csrss.exe[688]@advapi32.dll iat KERNEL32.dll!*invalid* 0x0 0x7c90fe21csrss.exe[688]@advapi32.dll iat KERNEL32.dll!*invalid* 0x0 0x7c91137a


  • IRP hook detectionpython driverirp -f bla.dmpCan use -r to specify a regex if you only want to look at one driverVolatile Systems Volatility Framework 1.4_rc1DriverStart Name IRP IrpAddr IrpOwner HookAddr HookOwner0xefee5000 'msdirectx' IRP_MJ_CREATE 0xefee62d0 - (X: not named because hidden? but still the address is clearly close to the module space)- -0xefee5000 'msdirectx' IRP_MJ_CREATE_NAMED_PIPE 0x804f355a ntoskrnl.exe - -0xf9a3c000 'i8042prt' IRP_MJ_DEVICE_CONTROL 0xf9a42e4b i8042prt.sys - -0xf9a3c000 'i8042prt' IRP_MJ_INTERNAL_DEVICE_CONTROL 0xf99f06b0 RapportKELL.sys - - (3rd party module hooking keyboard driver IRP)0xf9a3c000 'i8042prt' IRP_MJ_SHUTDOWN 0x804f355a ntoskrnl.exe - -0xf9601000 'Ntfs' IRP_MJ_CREATE 0xefeb3bdc - - -0xf9601000 'Ntfs' IRP_MJ_CREATE_NAMED_PIPE 0xefeb3bdc - - -0xf9601000 'Ntfs' IRP_MJ_CLOSE 0xefeb3bdc - - -0xf9601000 'Ntfs' IRP_MJ_READ 0xefeb3bdc - - -...0xf9b8c000 'Cdfs' IRP_MJ_CREATE 0xefeb3bdc - - -0xf9d7c000 'Msfs' IRP_MJ_CREATE 0xefeb3bdc - - -0xf9d8c000 'Npfs' IRP_MJ_CREATE 0xefeb3bdc - - -...(something hooking everything in ntfs, cdfs, msfs, npfs, and others)


  • IDT hook detectionpython idt -f bla.dmpShows hooks to the IDT itself, as well as any inline hooks immediately at the target of the IDT entryCan have semi-misleading results in that most all of the KiUnexpectedInterrupt# entries naturally have a jmp to a common function as their first instruction. Also doesn't know about KINTERRUPTs, therefore induces unnecessary suspicion on those entries, and doesn't find KINTERRUPT inline or ServiceRoutine hooks (but it will get improved with feedback)D 8 KiTrap0D 0x8053fd90 ntoskrnl.exe .textE 8 KiTrap0E 0xf9f5c816 mmpc.sys .text (shadowwalker)F 8 KiTrap0F 0x805407c8 ntoskrnl.exe .text61 8 KiUnexpectedInterrupt49 0x8053cd5a ntoskrnl.exe .text => JMP 0x8053d35762 8 KiUnexpectedInterrupt50 0x8178404463 8 KiUnexpectedInterrupt51 0x8053cd6e ntoskrnl.exe .text => JMP 0x8053d35782 8 KiUnexpectedInterrupt82 0x8186fdd483 8 KiUnexpectedInterrupt83 0x81acaa14(62, 82, 83 and others turn out to be KINTERRUPTs)*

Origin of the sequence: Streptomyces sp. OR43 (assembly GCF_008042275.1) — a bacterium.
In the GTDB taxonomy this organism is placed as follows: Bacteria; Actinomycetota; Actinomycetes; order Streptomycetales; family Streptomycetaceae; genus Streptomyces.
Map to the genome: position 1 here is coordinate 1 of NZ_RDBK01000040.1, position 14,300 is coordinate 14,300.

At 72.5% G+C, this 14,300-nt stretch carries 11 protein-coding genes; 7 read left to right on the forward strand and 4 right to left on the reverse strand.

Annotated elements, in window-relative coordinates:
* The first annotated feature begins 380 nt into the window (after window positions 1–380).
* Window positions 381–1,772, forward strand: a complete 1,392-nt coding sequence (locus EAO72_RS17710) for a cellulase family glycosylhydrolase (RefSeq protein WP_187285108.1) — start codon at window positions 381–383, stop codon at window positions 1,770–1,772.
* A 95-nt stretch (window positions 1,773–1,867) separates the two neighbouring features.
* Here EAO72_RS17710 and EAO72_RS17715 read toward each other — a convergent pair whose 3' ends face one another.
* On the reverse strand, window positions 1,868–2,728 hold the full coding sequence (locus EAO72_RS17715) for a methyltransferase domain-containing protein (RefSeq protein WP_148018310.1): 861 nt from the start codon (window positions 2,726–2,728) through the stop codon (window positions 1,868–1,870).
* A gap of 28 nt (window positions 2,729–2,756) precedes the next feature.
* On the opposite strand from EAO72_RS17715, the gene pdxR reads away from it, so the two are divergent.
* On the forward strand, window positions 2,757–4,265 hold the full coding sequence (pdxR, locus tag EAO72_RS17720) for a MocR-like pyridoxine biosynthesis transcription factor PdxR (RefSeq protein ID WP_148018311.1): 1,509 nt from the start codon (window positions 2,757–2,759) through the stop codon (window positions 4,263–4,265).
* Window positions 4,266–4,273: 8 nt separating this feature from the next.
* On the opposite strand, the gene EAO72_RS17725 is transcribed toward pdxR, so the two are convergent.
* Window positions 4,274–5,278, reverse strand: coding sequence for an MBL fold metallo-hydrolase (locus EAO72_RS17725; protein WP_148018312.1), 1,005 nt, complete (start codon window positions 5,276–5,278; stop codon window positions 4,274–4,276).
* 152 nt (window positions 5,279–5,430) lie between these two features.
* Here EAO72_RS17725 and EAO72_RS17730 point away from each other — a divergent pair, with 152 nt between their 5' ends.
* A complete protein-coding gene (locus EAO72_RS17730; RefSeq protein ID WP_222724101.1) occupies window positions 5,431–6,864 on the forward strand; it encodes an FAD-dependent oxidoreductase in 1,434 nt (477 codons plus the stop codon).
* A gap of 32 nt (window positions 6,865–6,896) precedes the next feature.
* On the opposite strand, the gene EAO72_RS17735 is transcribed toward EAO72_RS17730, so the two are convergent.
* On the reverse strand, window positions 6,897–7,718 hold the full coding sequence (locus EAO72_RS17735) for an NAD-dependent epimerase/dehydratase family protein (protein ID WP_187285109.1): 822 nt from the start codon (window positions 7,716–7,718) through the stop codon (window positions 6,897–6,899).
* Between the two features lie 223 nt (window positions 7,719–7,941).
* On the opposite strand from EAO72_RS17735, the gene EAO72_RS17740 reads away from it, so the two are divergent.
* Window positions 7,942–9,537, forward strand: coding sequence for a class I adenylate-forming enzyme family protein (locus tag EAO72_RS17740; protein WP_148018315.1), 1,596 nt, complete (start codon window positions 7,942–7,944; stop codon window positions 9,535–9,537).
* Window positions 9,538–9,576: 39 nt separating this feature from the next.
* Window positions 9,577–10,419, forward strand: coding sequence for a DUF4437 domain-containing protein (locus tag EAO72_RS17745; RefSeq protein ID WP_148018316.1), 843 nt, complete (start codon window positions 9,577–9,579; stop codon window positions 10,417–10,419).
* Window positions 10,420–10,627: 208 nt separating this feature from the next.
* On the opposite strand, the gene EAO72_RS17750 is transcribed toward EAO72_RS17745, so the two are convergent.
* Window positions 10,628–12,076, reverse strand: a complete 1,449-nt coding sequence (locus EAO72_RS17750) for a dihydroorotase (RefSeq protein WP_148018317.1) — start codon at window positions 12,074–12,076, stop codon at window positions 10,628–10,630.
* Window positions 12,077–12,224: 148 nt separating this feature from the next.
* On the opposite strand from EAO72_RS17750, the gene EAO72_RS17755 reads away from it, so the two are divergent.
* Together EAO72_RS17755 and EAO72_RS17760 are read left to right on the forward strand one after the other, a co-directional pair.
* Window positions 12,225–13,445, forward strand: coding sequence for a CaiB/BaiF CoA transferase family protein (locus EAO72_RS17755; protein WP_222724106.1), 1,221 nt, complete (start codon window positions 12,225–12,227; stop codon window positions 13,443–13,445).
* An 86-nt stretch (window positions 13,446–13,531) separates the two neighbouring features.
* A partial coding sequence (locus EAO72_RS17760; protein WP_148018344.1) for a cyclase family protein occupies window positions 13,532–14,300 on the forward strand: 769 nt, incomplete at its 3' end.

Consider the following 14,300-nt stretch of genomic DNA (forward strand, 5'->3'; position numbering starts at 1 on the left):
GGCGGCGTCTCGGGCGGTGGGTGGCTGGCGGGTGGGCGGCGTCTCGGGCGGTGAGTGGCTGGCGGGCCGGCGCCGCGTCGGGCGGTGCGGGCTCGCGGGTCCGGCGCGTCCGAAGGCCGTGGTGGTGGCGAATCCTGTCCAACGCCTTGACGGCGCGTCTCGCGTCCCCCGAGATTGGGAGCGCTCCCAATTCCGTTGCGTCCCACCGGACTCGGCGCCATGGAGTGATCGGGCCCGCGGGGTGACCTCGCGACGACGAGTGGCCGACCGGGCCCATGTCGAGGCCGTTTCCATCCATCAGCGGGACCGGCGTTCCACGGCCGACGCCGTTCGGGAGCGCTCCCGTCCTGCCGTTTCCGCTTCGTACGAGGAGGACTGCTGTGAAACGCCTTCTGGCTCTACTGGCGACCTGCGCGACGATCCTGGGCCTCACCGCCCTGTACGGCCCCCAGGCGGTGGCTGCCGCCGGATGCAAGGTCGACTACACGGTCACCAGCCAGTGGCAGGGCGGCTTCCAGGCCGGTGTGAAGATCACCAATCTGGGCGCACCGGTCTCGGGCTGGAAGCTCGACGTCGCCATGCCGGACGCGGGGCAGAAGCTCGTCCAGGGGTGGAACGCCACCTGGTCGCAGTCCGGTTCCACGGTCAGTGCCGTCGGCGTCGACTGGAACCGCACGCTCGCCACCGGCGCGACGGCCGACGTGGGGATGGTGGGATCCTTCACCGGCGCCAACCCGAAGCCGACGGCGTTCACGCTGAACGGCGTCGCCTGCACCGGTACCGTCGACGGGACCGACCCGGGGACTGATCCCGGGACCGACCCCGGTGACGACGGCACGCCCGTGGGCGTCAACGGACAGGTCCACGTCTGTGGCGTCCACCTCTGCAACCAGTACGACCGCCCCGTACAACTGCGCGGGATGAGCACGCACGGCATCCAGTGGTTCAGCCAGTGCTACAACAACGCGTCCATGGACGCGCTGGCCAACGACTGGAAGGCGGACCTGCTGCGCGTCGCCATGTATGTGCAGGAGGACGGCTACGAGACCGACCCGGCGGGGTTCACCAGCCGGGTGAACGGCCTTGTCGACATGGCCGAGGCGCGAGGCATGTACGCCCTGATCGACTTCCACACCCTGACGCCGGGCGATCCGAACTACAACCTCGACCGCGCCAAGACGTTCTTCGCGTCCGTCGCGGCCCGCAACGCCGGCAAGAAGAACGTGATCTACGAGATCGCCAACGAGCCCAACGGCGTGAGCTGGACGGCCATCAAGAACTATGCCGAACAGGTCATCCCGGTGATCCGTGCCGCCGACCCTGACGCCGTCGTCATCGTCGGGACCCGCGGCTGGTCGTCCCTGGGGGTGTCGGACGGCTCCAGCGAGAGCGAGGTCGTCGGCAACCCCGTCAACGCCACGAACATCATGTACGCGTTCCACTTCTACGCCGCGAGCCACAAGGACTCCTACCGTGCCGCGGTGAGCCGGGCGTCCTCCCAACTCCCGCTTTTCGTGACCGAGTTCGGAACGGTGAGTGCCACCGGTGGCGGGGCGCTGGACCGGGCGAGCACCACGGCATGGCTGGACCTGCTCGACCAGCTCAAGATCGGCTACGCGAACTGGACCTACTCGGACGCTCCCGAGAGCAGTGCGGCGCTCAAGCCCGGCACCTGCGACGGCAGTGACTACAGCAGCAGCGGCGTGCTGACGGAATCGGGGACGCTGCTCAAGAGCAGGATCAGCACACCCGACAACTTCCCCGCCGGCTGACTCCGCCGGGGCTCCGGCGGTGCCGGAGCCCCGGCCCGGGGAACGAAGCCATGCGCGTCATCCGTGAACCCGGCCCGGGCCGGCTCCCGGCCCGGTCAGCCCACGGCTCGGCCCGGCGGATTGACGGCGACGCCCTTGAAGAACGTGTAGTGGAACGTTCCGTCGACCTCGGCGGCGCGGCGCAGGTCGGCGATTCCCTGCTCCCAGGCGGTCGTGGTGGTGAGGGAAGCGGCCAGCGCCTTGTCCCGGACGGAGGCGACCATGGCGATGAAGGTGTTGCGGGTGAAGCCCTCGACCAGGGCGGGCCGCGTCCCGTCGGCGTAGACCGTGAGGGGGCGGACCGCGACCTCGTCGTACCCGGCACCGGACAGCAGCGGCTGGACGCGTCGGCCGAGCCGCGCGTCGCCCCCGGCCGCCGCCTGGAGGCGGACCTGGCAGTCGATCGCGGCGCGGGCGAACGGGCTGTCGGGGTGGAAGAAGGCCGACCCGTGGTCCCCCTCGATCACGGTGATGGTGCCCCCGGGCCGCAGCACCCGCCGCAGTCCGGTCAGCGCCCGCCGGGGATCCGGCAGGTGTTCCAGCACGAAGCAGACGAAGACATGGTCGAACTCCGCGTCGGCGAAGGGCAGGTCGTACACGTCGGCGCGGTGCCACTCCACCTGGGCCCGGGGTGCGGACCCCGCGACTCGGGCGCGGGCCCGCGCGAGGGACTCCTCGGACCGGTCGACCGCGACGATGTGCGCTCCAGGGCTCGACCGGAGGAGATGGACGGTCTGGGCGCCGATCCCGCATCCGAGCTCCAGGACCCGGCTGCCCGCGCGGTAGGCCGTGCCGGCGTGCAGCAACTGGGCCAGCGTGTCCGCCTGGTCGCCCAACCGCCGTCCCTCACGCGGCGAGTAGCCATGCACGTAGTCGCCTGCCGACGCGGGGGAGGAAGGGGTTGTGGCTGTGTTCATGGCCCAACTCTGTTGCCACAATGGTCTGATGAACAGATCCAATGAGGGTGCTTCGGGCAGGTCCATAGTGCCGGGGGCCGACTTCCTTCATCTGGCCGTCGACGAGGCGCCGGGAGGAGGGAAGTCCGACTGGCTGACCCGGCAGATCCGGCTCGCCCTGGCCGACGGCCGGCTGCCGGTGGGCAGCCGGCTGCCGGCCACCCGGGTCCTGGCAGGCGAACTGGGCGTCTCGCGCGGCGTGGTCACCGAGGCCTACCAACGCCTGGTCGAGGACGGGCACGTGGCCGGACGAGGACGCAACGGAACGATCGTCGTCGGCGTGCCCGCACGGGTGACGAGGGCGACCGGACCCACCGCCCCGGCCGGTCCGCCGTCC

• GDT modification detectionpython gdt -f bla.dmpCallgates are suspicious, GDT index 1 should be DPL 0 code, index 2 should be DPL 0 data, index 3: DPL 3 code, index 4: DPL 3 dataAll IDT entries except task gates should point at GDT index 1Volatile Systems Volatility Framework 1.4_rc1Sel Base Limit Type DPL Gr Pr0x0 0x0 0x0 0 By Np0x8 0x0 0xffffffff Code RE Ac 0 Pg P0x10 0x0 0xffffffff Data RW Ac 0 Pg P0x18 0x0 0xffffffff Code RE Ac 3 Pg P0x20 0x0 0xffffffff Data RW Ac 3 Pg P0x28 0x80042000 0x20ab TSS32 Busy 0 By P0x30 0xffdff000 0x1fff Data RW Ac 0 Pg P0x38 0x0 0xfff Data RW Ac 3 By P0x40 0x400 0xffff Data RW 3 By P0x48 0xfa0ad530 - CallGate32 3 - P


  • Listing callbackspython callbacks -f bla.dmpPrints kernel callbacks of the following types:PsSetCreateProcessNotifyRoutine (process creation).PsSetCreateThreadNotifyRoutine (thread creation).PsSetImageLoadNotifyRoutine (DLL/image load).IoRegisterFsRegistrationChange (file system registration).KeRegisterBugCheck and KeRegisterBugCheckReasonCallback.CmRegisterCallback (registry callbacks on XP).CmRegisterCallbackEx (registry callbacks on Vista and 7).IoRegisterShutdownNotification (shutdown callbacks).DbgSetDebugPrintCallback (debug print callbacks on Vista and 7).DbgkLkmdRegisterCallback (debug callbacks on 7).Currently seems to take forever


  • Detecting hidden processes(process = ps, cross-view = xview)python psxview -f bla.dmpShows which process enumeration plugins a given process occurs in (and therefore take a long time to run)Volatile Systems Volatility Framework 1.4_rc1Offset Name Pid pslist psscan thrdproc pspcid csr_hnds csr_list0x81aea020L lsass.exe 768 1